Fraud Traffic: The dark side of mobile digital advertising

Discover how fraudsters make you waste your budget on fake app installs

Fake app installs are part of developers and advertisers’ daily life. 
I am not just talking about incentive installs or fraud downloads made by bots or clickfarms, but of new ingenious methods that are introduced by fraudsters every day.

The reason is simple: mobile advertising is a cave of gold. Considering the only USA, mobile app installs advertising expenditure reached $5.7 billion last year and it is constantly growing. There is a huge market available for fraudsters and they won’t miss the opportunity to earn money easily.

Over 15% Paid Installs are Fake

Graphics and data by DataVisor

Last reports from DataVisor tell us that every 100 installs, at least 15 are fraud. While this number lowers if we refer only to premium publishers and ad networks (where fraud rate is around 5%), we are still talking about $300 millions that US developers and advertisers are wasting every year.

If this 5–15% fraud rate does not scare you (while it should), it’s because you don’t know that fraud rate can fluctuate consistently, depending on many factors. Within the same trusted network, you can have campaigns with fraud rates below 10% and other ones above 90%. Fraudsters are quickly adopting new methods to fake installs and this makes more difficult to find reliable ad networks to work with.

Graphics and data by DataVisor

Fraud rates can even change from country to country. You can find the highest ones in North America and Europe, driven by the higher payouts, but you will face the same problems moving to east countries like India.

Android devices are used for fraud 5x more than iOS ones and their average fraud rate is 5.8% compared to 3% on iOS (thanks to the fact they are easy to hack). Newest models of Android and iOS devices have relatively low rates of fraud because they are not cost-effective for use in install farms.

Top 3 Types of Fraud

Frauding is an evil art that relies on many different tools and methods. You will probably know the most common ones, but I bet you will be surprised by the newest.

1. Bots, Emulators & Clickfarms

This is a very common type of mobile app install fraud. Even if it seems easy to detect (e.g. VPN traffic, proxies, duplicate IPs, old OS versions, low post-install events, low retention), it can still have some pitfalls. Fraudsters constantly work to make fake installs more and more similar to genuine one, changing Google IDs, increasing retention and post-install events or even introducing fake IAPs.

2. Click Spam

Known also as ‘organics poaching’, this method is one of the most interesting. Click Spam starts when a user lands on a mobile web page or in an app in which a fraudster is operating. From here, many things can happen.

Graphics and data by Adjust

The mobile app (or web page) could be executing clicks in the background without visible ads while the user is in or even at any time, if we are talking about an app able to run in the background 24/7. Moreover, fraudsters can send impressions-as-clicks to make it look as if a view has converted into an engagement.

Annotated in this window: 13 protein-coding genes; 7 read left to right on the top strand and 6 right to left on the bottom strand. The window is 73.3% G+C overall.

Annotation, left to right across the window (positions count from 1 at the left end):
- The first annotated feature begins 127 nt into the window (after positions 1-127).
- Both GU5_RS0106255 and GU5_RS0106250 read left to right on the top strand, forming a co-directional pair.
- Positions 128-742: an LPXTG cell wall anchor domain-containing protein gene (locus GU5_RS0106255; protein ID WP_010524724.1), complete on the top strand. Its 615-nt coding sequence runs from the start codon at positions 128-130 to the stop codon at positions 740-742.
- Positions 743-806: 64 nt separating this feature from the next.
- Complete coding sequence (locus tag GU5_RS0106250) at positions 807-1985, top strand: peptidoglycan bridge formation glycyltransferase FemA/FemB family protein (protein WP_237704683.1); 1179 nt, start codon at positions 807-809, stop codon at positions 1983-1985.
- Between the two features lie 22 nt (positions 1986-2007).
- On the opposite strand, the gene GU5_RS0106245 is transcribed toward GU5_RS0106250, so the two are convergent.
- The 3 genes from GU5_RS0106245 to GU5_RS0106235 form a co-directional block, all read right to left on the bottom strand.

The result? A user may install your app organically, but a fraudster will claim they’ve seen an advert and you will pay him for conversions that had nothing to do with the install. Since the fraudster is stealing organic installs (that are generally top quality), you will see him as a good source of traffic and… you will increase your spending on that source, wasting more and more money!

3. Click Injection

Similar to Click Spamming, Click injections differs from it because it is more sophisticated.

Graphics and data by Adjust

Android apps can access a feature called “broadcast intents” that let them know when other apps are installed on a device. What happens if a fraudster owns an app with such feature and many users (let’s say a common “flashlight” app)? He will make lots of fake installs.

If a user of that app installs a new app that has been advertised with display advertising, there’s a chance that the fraudulent app has participated in the campaign — and so has access to the tracking codes.

The fraudster will receive the credit for that install as a consequence of this action because the fake click will happen right after the download but before the app opening.

How to avoid fraud traffic?

As you can see, fraud is a serious matter. To fight it and stop wasting your money, you will have to be smart:

  1. Work only with trusted networks that has an integrated anti-fraud system and that can give you direct support on your app install campaigns
  2. Make a list of relevant soft KPI that your app install providers will have to meet basing them on your organic users’ behaviour
  3. Analyze the results, monitoring in particular conversion rate, retention rate, purchases and ROI
  4. Switch off bad sources of traffic as soon as you have a proof of fraud or incent installs from your tracking system or after your analysis.

If you don’t do this yet, I invite you to start as soon as possible.


This article was meant to give you an idea of what is going on in mobile digital marketing world right now. Of course, there is much more to say.
But don’t worry: I will help you soon with an in-depth article about fraud detection and analysis to optimize your app install campaigns and avoid fraud traffic.

Anyway, if you want direct support on this matter just contact me on Twitter, drop me a line via email or write us at myAppFree to discover the best traffic sources.

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